Check out how virtual production tools like UE 4.27 are revolutionizing the film and video industry.
So, file this either under incredibly cool or possibly quite appalling and intimidating. Unreal Engine has just realized an in-depth look into their upcoming UE 4.27 release for their latest in-camera VFX toolset.
Working with Epic Games and the filmmakers' collective Bullitt (notably headed by Anthony & Joe Russo) on a LED soundstage in Los Angeles, the combo production crew tested out all the new fancy digital workflows, which enabled some truly breathtaking dynamic lighting and background sets and changes.
Let’s take a look at the results, plus peek behind the scenes to see and hear from those involved as to how this might truly represent the future of film and video production.
On Set with Unreal Engine 4.27
As you can see in the video featurette above, a team including the Russo brothers and other industry leaders was able to produce four scenes in four days by harnessing the power of twin NVIDIA Quadro A6000 GPUs—a feat that certainly demonstrates the efficiency of creative freedom these new UE toolsets offer.
These four distinct scenes represent a wide variety of digital backdrops and set needs as the team was able to easily bounce between the different setups to easily match previous takes when it came to lighting configurations and the like.
Using Unreal Engine-powered elements of the shoot from a simple tablet or laptop setup, the team used sophisticated remote control UI building and OpenColorIO color management tools to fully map out, preview, and work with these different UNE assets in real-time.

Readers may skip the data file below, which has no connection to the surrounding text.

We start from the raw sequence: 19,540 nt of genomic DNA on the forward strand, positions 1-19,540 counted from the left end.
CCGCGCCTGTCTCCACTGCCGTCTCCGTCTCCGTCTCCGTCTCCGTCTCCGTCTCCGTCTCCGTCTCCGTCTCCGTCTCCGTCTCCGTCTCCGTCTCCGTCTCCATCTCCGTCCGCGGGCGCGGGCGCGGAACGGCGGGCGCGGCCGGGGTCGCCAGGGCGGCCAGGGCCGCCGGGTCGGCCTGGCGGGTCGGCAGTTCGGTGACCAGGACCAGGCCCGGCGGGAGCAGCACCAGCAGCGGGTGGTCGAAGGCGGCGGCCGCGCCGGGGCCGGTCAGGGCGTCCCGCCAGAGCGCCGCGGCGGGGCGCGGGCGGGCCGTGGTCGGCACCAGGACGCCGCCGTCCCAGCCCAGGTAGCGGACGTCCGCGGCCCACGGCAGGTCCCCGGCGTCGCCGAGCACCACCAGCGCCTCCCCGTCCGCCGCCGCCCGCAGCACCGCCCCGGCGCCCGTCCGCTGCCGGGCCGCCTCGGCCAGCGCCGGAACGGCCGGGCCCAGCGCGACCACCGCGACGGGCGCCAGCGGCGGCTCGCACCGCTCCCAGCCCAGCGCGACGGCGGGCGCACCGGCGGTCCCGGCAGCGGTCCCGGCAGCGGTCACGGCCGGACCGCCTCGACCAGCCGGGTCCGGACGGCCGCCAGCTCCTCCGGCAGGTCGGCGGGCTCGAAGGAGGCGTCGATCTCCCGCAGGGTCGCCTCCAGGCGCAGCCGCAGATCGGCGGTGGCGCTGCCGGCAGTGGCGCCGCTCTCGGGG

Is This the Future of Filmmaking?
To be honest, it’s hard to say how I personally feel about watching videos like these. As you can see in the final versions of these production test videos above, the results are simply outstanding.
As filmmaker Joe Russo puts it, the industry is “moving from filmmaking 1.0 to filmmaking 5.0,” and the thing that excites him the most “is the fact that we can do in‑camera choreography, where all the elements of the frame are actually in concert with one another and organically working on one another to create a more visceral experience.”
And while it’s true that the industry has already started adapting in-camera VFX as we’ve seen with productions like The Mandalorian, it’s also just a little bit concerning that real-life on-set productions might all eventually take place in studios and sound stages in the future.
Still, while this demo looks to include some of the biggest blockbuster names in Hollywood, technology like this new UE 4.27 should indeed open doors in the future for aspiring DIY digital filmmakers as well.
If you’re curious to check out UE 4.27, it is currently available in Preview. For the rest of us, though, it might be best to at least keep tabs on these exciting innovations and see how they develop over the coming years.